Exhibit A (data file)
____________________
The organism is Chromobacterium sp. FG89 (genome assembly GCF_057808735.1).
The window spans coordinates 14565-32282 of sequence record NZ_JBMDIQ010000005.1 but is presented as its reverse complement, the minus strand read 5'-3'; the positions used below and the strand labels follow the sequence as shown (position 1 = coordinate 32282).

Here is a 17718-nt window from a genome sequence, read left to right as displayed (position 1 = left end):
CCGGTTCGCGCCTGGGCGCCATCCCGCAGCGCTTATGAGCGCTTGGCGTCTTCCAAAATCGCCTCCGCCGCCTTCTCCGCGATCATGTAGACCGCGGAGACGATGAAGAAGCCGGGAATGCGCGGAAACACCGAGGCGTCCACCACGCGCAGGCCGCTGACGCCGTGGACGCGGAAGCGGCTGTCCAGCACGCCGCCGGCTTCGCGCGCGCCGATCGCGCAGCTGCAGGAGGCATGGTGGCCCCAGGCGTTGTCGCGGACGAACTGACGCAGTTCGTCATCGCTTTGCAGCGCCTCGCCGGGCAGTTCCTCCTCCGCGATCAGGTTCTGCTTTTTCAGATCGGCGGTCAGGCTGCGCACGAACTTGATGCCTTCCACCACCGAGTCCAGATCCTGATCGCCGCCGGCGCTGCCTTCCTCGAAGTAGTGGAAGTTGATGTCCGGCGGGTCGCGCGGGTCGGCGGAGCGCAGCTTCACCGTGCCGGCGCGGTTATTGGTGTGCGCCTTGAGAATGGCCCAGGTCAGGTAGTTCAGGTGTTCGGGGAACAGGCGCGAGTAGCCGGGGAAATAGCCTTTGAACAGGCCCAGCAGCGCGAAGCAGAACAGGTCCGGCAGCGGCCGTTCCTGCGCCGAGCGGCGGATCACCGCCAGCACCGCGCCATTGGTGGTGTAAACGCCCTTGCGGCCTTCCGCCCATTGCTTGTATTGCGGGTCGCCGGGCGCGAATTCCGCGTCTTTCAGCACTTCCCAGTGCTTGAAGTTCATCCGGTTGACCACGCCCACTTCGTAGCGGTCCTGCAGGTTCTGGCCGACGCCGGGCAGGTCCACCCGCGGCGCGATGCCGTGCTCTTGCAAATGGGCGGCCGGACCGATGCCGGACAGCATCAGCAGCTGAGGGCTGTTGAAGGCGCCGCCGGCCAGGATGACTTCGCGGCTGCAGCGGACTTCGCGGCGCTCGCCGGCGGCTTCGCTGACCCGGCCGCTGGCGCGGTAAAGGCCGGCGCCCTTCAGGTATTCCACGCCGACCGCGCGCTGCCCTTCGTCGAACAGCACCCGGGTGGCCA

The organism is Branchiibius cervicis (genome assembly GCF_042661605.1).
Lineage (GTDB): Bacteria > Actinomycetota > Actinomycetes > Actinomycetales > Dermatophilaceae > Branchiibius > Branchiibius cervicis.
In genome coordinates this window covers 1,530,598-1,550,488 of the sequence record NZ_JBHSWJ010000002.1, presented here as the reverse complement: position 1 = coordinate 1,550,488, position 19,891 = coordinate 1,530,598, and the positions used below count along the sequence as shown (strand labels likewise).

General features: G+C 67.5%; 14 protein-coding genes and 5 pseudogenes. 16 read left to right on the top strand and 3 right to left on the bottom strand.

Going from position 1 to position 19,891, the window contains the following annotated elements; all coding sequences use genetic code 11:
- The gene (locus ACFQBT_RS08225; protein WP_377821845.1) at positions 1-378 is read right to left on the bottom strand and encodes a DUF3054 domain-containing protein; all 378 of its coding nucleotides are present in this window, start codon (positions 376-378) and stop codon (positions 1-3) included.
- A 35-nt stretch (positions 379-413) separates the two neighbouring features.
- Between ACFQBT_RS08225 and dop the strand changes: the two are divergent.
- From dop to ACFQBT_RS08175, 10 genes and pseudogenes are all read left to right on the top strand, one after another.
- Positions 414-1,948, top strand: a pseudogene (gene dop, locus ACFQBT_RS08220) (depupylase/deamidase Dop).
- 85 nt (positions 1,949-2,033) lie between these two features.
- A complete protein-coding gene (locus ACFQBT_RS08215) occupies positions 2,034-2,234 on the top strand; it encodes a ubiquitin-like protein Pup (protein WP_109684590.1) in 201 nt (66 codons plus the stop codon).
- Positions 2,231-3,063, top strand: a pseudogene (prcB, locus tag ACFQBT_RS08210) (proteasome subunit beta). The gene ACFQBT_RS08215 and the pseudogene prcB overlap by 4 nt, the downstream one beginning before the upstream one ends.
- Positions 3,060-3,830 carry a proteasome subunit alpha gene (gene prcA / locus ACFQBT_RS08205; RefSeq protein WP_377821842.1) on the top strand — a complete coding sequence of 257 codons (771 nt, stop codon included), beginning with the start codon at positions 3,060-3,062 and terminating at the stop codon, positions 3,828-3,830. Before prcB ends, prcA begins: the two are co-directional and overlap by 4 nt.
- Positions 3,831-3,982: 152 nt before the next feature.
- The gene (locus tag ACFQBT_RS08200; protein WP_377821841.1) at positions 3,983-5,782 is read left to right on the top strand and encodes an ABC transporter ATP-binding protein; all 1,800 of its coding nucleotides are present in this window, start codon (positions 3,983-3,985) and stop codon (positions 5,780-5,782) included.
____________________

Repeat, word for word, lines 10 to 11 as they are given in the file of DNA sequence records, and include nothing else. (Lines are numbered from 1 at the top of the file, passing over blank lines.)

- The gene (locus ACFQBT_RS08225; protein WP_377821845.1) at positions 1-378 is read right to left on the bottom strand and encodes a DUF3054 domain-containing protein; all 378 of its coding nucleotides are present in this window, start codon (positions 376-378) and stop codon (positions 1-3) included.
- A 35-nt stretch (positions 379-413) separates the two neighbouring features.